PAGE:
Detecting antibiotic resistance genes and human potential pathogenic Bacteria in fishmeal by culture-independent method
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Fishmeal is a fundamental ingredient of feedstuffs and is used globally in aquaculture. However, there are few data on the antibiotic resistance genes (ARGs) and human pathogenic bacteria in fishmeal and little understanding of the potential risks of fishmeal application in mariculture systems. Here, we investigated the high-throughput profiles of ARGs and human potential pathogenic bacteria (HPPB) in representative fishmeals (n = 5) and the potential impact of fishmeal on mariculture sediments. ARGs were quantified with microbial DNA quantitative PCR arrays and HPPB were analyzed with Illumina sequencing of 16S rRNA genes. The impact of the fishmeal on the aquaculture sediments was assessed in a microcosm study. Twenty-four unique ARGs (3–14 per sample) and 25 HPPB species were detected in the fishmeal samples. The most prevalent ARGs were fluoroquinolone resistance genes. The overall abundance of HPPB was 5.0–25.5%, and the HPPB species were dominated by Vibrio parahaemolyticus, Clostridium novyi, and Escherichia coli. In the mariculture microcosm sediment, fishmeal significantly increased the normalized abundance of the class I integrase gene (25.4-fold), which plays an important role in the dissemination of ARGs. Dosing with fishmeal also contributed to increases in a resident sulfanilamide resistance gene (sulI gene) and the emergence of a macrolide resistance gene (ermB gene) in the sediment. These findings demonstrated that fishmeal itself is an underestimated reservoir and source of ARGs and HPPBs, and that the application of fishmeal facilitates the dissemination of ARGs in aquaculture sediments. Our results extend our knowledge of the ARGs and HPPB within fishmeal and may provide a feasible and effective approach to the detection of ARGs and HPPB in fishmeal during food safety inspection.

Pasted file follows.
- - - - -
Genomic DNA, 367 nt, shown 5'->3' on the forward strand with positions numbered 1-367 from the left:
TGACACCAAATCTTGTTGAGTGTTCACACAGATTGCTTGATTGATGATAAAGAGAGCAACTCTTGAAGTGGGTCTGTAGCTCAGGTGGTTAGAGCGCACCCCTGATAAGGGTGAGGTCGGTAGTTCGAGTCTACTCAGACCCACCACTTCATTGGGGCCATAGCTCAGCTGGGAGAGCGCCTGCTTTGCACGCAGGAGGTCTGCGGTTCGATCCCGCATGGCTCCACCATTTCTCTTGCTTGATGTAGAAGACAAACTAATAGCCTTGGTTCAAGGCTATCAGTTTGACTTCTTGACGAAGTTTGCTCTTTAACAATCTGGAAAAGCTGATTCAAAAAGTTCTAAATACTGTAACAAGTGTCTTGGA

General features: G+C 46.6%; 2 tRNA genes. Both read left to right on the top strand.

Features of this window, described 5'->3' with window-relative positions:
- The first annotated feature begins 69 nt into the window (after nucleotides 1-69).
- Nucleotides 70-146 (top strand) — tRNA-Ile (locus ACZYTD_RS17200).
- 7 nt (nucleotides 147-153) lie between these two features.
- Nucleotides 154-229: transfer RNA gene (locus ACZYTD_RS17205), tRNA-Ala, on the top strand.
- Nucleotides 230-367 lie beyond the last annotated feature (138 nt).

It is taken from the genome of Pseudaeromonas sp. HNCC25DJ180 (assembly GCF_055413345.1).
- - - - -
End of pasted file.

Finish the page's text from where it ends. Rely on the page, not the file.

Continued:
KeywordsFishmeal Antibiotic resistance genes (ARGs) Human potential pathogenic bacteria (HPPB) Mariculture microcosm
The authors would like to thank Professor Lin Cai at the Hong Kong University of Science and Technology, China, for providing the human pathogenic bacteria 16S rRNA gene database.
This work has been supported by the National Basic Research Program of China (2013CB430403).
Compliance with ethical standards
Conflict of interest
The authors declare that they have no conflict of interest.
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